Jesus Is Generous

September 27, 2015: 26th Sunday in Ordinary Time

Numbers 11:25-29
Psalms 19:8, 10, 12-14
James 5:1-6
Mark 9:38-43, 45, 47-48
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Jesus is generous.

The slightest (or mightiest) good deed done for Him or for His Kingdom will not go unrewarded — even if it’s only giving a glass of water to someone who is thirsty.

Our King lavishes His blessings on everyone who lets Him; we, as His followers, ought to do the same.

Unfortunately, many times we, like the Apostle John in this passage, are less generous than our Lord, and concern ourselves with hoarding the grace of God. Sometimes we refuse to give freely to others what we have freely received from God (cf. Matthew 10:8). Other times we envy the good that others are doing, as if it somehow it detracted from the good we are doing or made us look bad. But it is not for us to limit the range of divine benevolence by our pettiness. Rather, it is for us to extend it, to encourage whatever good is being done anywhere, whether or not we get the credit.

This exchange between St John and Jesus seems like a small one, but it actually gives us a glimpse into the very heart of God.

God is pure goodness, pure generosity.

There is no evil, no selfishness, not even the slightest smidgeon of miserliness or envy in the heart of God.

In the Middle Ages, the philosophers had a phrase that expressed this: bonum diffusivum est sui. This phrase means that goodness naturally spreads itself to others. Think of the sun and the stars. It is their nature to shine, to spread light and warmth; that’s just what they do. It is similar with God.

It is His nature to shine with goodness, to spread goodness; He is always surrounding us with signs of His love, always wanting to fill our hearts with wisdom, grace, mercy, and virtue.

This generosity is evident in the Gospels, but it is also evident in the lives of the saints.

Venerable Solanus Casey is a curious example. Solanus was born in Wisconsin (USA) in 1870 and died in Detroit, Michigan, in 1957. He came from a farming family, but his pioneering spirit led him to travel around the wild west, taking on various jobs before finally discerning his call to the priesthood. One of those jobs brought him into contact with Jim and Cole Younger, two famous gunfighters who worked for Jesse James and his gang. Solanus’ kindness so impressed the outlaws that Cole Younger gave him a present of a clothing trunk, which the future priest brought with him to seminary. Solanus was not a good student in the seminary — he failed enough classes, in fact, that he was invited to leave. But he succeeded on a second try, when he joined the Capuchin Franciscans in Detroit.

He was ordained in 1904, though his academic performance was so poor that it disqualified him from hearing confessions and of giving formal sermons. So Solanus spent his nearly fifty years as a priest working as the doorkeeper (porter) in various Capuchin parishes from Harlem to Detroit. He would welcome the poor and the homeless, as well as the affluent — whoever came to the parish in need. Soon he also gained a reputation as a healer, and started attracting Protestants and Jews as well as Catholics. As his reputation spread, people came to him by the thousands, looking for comfort, advice, and healing. The growing demands of his ministry simply wore him out. Often, after a grueling day of counseling, he would fall asleep on the floor of his office or in the church, or be found at two or three in the morning trying to wind down by playing his fiddle in front of the Blessed Sacrament.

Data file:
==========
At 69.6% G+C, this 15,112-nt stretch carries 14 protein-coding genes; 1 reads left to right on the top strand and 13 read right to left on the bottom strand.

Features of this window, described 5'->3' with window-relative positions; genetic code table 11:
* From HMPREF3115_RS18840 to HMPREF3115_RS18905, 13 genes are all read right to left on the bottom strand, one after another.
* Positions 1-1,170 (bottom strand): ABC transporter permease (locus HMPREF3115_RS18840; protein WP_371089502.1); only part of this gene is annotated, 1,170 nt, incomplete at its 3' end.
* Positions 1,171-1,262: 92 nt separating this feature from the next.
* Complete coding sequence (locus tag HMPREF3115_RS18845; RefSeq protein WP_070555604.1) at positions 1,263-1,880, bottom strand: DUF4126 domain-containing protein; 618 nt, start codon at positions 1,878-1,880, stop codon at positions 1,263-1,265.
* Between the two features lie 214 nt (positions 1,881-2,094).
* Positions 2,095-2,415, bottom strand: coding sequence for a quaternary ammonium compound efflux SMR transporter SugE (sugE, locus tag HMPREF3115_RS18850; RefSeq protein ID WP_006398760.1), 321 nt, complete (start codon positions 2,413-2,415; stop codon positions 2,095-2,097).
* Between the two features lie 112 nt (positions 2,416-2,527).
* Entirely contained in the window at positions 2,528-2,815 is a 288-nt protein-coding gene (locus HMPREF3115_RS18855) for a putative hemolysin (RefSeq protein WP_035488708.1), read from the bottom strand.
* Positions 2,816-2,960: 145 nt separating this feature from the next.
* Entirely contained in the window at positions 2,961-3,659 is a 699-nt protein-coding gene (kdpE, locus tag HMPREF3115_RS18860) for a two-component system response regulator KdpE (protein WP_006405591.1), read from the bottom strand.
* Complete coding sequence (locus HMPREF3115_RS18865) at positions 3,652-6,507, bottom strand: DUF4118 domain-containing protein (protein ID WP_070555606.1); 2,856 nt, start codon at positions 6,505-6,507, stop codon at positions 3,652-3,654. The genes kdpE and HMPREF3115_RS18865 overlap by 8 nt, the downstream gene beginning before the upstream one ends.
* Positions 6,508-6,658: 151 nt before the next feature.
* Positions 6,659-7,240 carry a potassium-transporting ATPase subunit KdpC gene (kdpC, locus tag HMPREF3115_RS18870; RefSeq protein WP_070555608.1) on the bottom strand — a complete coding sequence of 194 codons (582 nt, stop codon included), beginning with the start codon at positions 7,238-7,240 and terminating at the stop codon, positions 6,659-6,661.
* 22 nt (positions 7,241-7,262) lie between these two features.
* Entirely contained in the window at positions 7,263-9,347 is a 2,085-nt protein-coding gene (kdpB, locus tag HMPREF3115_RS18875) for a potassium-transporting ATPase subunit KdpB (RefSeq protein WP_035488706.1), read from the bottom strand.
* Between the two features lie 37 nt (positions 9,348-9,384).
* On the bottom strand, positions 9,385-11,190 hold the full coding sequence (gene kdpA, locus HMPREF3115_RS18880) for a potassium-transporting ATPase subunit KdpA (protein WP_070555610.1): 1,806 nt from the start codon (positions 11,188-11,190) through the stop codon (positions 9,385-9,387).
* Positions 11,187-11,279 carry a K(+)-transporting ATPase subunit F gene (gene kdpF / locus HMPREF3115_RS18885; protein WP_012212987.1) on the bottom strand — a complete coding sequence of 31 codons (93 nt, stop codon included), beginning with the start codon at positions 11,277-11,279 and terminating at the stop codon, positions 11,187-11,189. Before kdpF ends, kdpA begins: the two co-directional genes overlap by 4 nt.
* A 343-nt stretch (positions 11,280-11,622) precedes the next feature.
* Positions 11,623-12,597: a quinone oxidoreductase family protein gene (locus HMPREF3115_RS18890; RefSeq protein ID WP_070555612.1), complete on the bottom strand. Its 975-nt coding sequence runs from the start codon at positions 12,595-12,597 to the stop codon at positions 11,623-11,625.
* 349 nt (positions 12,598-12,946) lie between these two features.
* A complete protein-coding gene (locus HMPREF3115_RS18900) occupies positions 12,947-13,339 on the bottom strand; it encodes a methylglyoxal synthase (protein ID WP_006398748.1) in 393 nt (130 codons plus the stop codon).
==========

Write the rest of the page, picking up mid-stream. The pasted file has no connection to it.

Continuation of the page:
Venerable Solanus Casey had major human limitations, but he was so filled with grace that his life became a roaring waterfall spreading God’s goodness.

God’s generosity will be the source of a lot of surprises on Judgment Day.

When we think of that day, either the particular judgment, when each one of us will come face to face with our Creator after our death, or the general judgment at the end of history, when everlasting justice will finally be established, we tend to focus on the negative.

In other words, we tend to think of God pulling out a list of our sins, shortcomings, and stubborn selfish actions.

And it is true, in the light of Christ’s gaze, we will see more clearly than ever those terrible things.

But in today’s Gospel, Jesus points out that the Judgment will also have another part to it.

He says that even if someone gives just a glass of water to a thirsty neighbor in Christ’s name, he will not lose his reward — think about what that means. Every act of forgiveness, every donation to a worthy cause, every penny put in the collection basket, every piece of clothing given to the poor, every kind letter or visit paid to someone who was sick, in prison, or alone, every prayer offered up for those in need, every word of comfort, instruction, and guidance, every single action that we perform in our Christian efforts to love God and neighbor is noticed, remembered, and delighted in by our Lord Jesus Christ.

And He is storing up rewards for them all in heaven.

This too is part of the judgment, a manifestation of God’s generosity.

It is a generosity that He will exercise powerfully right now in this Mass, by giving us not just good gifts, but His very self, in Holy Communion.

When He does, let’s thank Him from the bottom of our hearts, and ask Him to teach us how to be generous too.

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